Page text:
[0002] The invention relates generally to voice recognition systems and, more particularly, to a method and an apparatus for providing comments and/or instructions in a voice interface.

BACKGROUND

[0003] Voice response systems, such as brokerage interactive voice response (IVR) systems, flight IVR systems, accounting systems, announcements, and the like, generally provide users with information. Furthermore, many voice response systems, particularly IVR systems, also allow users to enter data via an input device, such as a microphone, telephone keypad, keyboard, or the like.

[0004] The information/instructions that voice response systems provide are generally in the form of one or more menus, and each menu may comprise one or more menu items. The menus, however, can become long and monotonous, making it difficult for the user to identify and remember the relevant information.

[0005] Therefore, there is a need to provide audio information to a user in a manner that enhances the ability of the user to identify and remember the relevant information that may assist the user.

SUMMARY

[0006] The present invention provides a method and an apparatus for providing audio information to a user by presenting a background prompt that indicates an environment and a foreground prompt that indicates available options.

BRIEF DESCRIPTION OF THE DRAWINGS

[0007] For a more complete understanding of the present invention, and the advantages thereof, reference is now made to the following description taken in conjunction with the accompanying drawings, in which:

[0008]FIG. 1 schematically depicts a typical network environment that embodies the present invention;

[0009]FIG. 2 graphically illustrates an environment of one embodiment of the present invention in which a spatial metaphor is used to present audio information to a user;

[0010]FIG. 3 is a data flow diagram illustrating one embodiment of the present invention in which information is presented to a user via a spatial metaphor;

[0011]FIG. 4 is a data flow diagram illustrating one embodiment of the present invention in which background and foreground audio information is presented to a user; and

[0012]FIG. 5 graphically illustrates one embodiment of the present invention in which a keypad interface is provided for navigating a spatial metaphor.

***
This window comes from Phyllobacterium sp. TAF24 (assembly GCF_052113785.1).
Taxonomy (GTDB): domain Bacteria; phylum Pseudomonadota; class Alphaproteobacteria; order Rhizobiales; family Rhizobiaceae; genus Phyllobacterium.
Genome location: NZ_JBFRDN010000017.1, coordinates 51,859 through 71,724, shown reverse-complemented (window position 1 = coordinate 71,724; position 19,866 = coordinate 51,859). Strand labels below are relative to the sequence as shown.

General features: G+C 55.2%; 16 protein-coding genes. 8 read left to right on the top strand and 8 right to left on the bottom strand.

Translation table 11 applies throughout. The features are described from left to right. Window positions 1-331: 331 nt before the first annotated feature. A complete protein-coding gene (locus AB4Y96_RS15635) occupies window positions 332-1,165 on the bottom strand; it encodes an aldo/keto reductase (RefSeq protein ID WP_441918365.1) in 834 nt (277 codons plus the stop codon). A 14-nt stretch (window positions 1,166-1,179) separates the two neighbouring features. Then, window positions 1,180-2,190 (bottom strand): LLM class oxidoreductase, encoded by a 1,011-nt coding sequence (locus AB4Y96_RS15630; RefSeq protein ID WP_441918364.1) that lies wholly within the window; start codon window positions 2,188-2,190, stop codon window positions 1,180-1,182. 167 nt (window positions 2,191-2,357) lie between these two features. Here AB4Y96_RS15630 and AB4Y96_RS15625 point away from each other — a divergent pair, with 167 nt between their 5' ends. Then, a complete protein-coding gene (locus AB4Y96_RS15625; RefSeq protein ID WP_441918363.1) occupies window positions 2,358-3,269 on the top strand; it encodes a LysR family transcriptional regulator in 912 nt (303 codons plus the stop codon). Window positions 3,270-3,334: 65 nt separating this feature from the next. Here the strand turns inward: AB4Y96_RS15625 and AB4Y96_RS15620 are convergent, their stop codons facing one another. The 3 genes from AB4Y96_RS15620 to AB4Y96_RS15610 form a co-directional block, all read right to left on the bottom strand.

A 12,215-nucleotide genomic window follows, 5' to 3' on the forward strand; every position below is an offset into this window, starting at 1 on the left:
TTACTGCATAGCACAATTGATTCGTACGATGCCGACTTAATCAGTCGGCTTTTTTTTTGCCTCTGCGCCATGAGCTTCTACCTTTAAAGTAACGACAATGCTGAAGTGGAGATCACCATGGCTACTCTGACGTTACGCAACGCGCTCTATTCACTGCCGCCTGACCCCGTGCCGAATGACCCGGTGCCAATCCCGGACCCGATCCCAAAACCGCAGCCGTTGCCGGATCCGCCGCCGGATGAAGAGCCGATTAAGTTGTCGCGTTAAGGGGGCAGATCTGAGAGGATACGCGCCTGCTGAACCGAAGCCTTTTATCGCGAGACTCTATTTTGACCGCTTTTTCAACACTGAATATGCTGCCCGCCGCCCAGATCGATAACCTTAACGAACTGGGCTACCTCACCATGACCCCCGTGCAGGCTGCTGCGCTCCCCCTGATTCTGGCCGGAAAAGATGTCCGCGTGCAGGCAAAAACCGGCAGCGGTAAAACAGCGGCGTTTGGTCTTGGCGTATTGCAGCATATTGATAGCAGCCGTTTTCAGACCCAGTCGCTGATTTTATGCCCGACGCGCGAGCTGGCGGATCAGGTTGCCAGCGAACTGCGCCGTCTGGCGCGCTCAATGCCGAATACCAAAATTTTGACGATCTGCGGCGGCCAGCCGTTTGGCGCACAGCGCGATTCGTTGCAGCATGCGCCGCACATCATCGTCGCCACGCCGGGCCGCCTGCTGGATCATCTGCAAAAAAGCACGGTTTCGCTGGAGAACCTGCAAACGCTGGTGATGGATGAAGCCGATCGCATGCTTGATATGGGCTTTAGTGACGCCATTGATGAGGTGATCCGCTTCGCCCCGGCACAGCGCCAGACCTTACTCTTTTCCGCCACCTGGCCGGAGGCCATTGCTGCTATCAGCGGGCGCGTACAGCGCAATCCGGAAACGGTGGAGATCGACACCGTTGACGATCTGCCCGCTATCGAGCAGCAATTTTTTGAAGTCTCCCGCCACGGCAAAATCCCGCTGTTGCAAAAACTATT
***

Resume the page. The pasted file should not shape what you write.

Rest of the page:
DETAILED DESCRIPTION

[0013] In the following discussion, numerous specific details are set forth to provide a thorough understanding of the present invention. However, it will be obvious to those skilled in the art that the present invention may be practiced without such specific details. In other instances, well-known elements have been illustrated in schematic or block diagram form in order not to obscure the present invention in unnecessary detail. Additionally, for the most part, details concerning telecommunications and the like have been omitted inasmuch as such details are not considered necessary to obtain a complete understanding of the present invention, and are considered to be within the skills of persons of ordinary skill in the relevant art.

[0014] It is further noted that, unless indicated otherwise, all functions described herein may be performed in either hardware or software, or some combination thereof. In a preferred embodiment, however, the functions are performed by a processor such as a computer or an electronic data processor in accordance with code such as computer program code, software, and/or integrated circuits that are coded to perform such functions, unless indicated otherwise.

[0015] Referring to FIG. 1 of the drawings, the reference numeral 100 generally designates a voice response system embodying features of the present invention. The voice response system 100 is exemplified herein as an interactive voice response (IVR) system that may be implemented in a telecommunications environment, though it is understood that other types of environments and/or applications may constitute the voice response system 100 as well, and that the voice response system 100 is not limited to being in a telecommunications environment and may, for example, include environments such as microphones attached to personal computers, voice portals, speech-enhanced services such as voice mail, personal assistant applications, and the like, speech interfaces with devices such as home appliances, communications devices, office equipment, vehicles, and the like, other applications/environments that utilize voice as a means for providing information, such as information provided over loudspeakers in public places, and the like.

[0016] The voice response system 100 generally comprises a voice response application 110 connected to one or more speakers 114, and configured to provide audio information via the one or more speakers 114 to one or more users, collectively referred to as the user 112. Optionally, an input device 116, such as a microphone, telephone handset, keyboard, telephone keypad, or the like, is connected to the voice response application 110 and is configured to allow the user 112 to enter alpha-numeric information, such as Dual-Tone Multi-Frequency (DTMF), ASCII representations from a keyboard, or the like, and/or audio information, such as voice commands.

[0017] In accordance with the present invention, the user 112 receives audio information from the voice response application 110 via the one or more speakers 114. The audio information may comprise information regarding directions or location of different areas in public locations, such as an airport, a bus terminal, sporting events, or the like, instructions regarding how to accomplish a task, such as receiving account balances, performing a transaction, or some other IVR-type of application, or the like. Other types of applications, particularly IVR-type applications, allow the user 112 to enter information via the input device 116.